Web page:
Daily Reflection
November 23rd, 2000
Deb Fortina
Academic Affairs
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Thanksgiving Day
Miguel Agustin Pro, Memorial
Revelation 5:1-10
Psalms 149:1-6, 9
Luke 19:41-44

God entrusts the future of the world to the Lamb  “…You are worthy to take the scroll and to break its seals, because you were sacrificed, and with your blood you bought people for God of every race, language, people and nation and made them a line of kings and priests for God, to rule the world.”

Revelation 5:1-10

Song of Triumph  “…The faithful exult in glory, shout for joy as they worship him, praising God to the heights with their voices...”

Psalm 149: 1-6, 9

Lament for Jerusalem  “…they will not leave one stone standing on another within you, because you did not recognize the moment of your visitation.”

Luke 19:41-44

We celebrate Thanksgiving in the United States today.  Our annual tradition brings family and friends together to the table; some will travel great distances to be with loved ones for the holidays.  We come together to dine, to relax and to spend time with each other.  We thank the Lord in a particular way for the blessings bestowed on us as we break bread together.  Our tradition of gathering together at the table began when this country’s ancestors of the early 1620’s celebrated their survival through the winter at Plymouth, Massachusetts.  Native American people had shared their food and taught our ancestors how to grow, cultivate and store corn and other native vegetables.  It was a year of plenty and they paused to gather and thank the Lord for His many blessings

On this Thanksgiving, as we remember the beginning of this country’s heritage and their strong reliance on and gratitude to our Maker, the Church reminds us to look at that most basic connection we humans have with God, the Almighty One, and His Son, Jesus the Pure and slaughtered Lamb.  In the first reading in Revelations 5, John describes his vision of God enthroned in his Glory, surrounded by elders and angels and other living creatures all praising and worshipping Him.  In his right hand God holds a scroll, and we are told, only the Lamb of God, Jesus is worthy to open and reveal its contents.  Place your trust in the One whom God finds worthy to open the scroll.  Despite this Book’s vivid and hard to believe images, the overall message from Revelations, is one of hope and consolation, for those who have fidelity to Christ the victor over sin and death.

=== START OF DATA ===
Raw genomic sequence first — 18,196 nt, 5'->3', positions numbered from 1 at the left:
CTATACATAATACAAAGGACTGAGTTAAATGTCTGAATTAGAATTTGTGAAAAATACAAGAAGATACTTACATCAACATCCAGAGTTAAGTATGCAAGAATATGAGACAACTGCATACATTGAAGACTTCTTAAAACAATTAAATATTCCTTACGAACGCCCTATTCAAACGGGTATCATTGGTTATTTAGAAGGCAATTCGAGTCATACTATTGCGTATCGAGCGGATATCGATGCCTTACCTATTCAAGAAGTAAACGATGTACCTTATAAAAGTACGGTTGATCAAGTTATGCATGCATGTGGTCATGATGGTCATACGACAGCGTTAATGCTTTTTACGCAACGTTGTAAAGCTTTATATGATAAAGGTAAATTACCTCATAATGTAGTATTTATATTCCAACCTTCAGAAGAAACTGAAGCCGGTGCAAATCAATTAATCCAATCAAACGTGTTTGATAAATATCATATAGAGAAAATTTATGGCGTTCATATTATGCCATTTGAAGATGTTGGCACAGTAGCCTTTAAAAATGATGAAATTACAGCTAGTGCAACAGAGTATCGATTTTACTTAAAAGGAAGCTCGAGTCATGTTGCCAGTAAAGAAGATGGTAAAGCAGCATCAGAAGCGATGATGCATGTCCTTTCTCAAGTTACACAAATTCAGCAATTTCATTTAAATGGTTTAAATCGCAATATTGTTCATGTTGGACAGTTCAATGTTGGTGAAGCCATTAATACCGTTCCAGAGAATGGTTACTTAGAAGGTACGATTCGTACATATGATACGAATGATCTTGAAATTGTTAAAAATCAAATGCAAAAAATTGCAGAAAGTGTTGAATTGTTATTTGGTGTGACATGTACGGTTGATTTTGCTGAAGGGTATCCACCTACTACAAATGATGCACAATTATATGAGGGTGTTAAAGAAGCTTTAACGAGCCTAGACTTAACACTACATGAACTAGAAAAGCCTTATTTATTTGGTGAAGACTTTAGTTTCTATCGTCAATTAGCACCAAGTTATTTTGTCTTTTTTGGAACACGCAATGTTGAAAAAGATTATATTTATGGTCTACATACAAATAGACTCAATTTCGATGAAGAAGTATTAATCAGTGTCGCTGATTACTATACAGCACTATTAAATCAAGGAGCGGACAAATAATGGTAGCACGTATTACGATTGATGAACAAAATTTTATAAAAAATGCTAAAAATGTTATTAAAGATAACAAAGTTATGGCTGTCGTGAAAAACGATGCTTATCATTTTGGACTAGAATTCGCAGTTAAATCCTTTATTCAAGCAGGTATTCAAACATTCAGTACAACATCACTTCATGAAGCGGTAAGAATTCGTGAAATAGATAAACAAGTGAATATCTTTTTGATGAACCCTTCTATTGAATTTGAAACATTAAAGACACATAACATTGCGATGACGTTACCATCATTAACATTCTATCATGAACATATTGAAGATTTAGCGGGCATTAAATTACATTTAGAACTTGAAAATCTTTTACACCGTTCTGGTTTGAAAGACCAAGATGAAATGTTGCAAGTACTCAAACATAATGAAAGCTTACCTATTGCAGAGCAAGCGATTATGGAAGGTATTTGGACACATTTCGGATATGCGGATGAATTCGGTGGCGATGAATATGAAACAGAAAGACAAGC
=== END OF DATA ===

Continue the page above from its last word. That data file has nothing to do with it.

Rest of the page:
In the Gospel reading we find Jesus about to enter Jerusalem and we feel the sorrow in his words.  Luke (19:41,42), “As he drew near and came in sight of the city he shed tears over it and said, ‘If you too had only recognized on this day the way to peace!  But in fact it is hidden from your eyes!”  Later on he says they did not recognize the “moment of your visitation.”  Do we recognize Jesus’ visitation in our lives?  The early pilgrims including their leaders (George Washington and Abraham Lincoln, to name two) did.  In their Thanksgiving Proclamations these men recognized God’s hand as being responsible for their nation’s well-being.  They were led to praise God whom they called Lord and the Almighty One in a very public way.  Thanksgiving Day has been celebrated continuously as a nation since 1863 with Abraham Lincoln’s proclamation.  These leaders included a call to the people to repent from their transgressions to a merciful God.  The look back to this country’s beginning, finds its people, including the early leaders a nation who read God’s Word; they were obviously a people who knew God.

We see this reminder in our readings today.  A call to recognize God’s hand in our daily experience.  A call to rely on Him, for even the smallest of matters, for God wills this close relationship.  Just as the early settlers could not make it rain to grow their crops, and had to rely on God, we too have the need to be this reliant on God’s hand in our lives today.  Let us not grow so independent that we are unable to make this connection.  Let us recognize again the Faith of the early pilgrims and like them, place our Trust completely in God as we continue to know and understand His will in our lives in this 21st century.  Let us remember from whence we’ve come.   Ask God to help you prioritize your daily schedule, to allow time with Him, in prayer and in His Word.

This Thanksgiving Day, in the year 2000, I am also reminded of the words the visionary from Australia, Matthew Kelly, said during his visit here to St. John’s Church on the Creighton campus, “Joy is the fruit of appreciation.”  Let us be a grateful people, and ask God to continuously remind us of the many reasons we have to be appreciative; for with appreciation comes JOY. 


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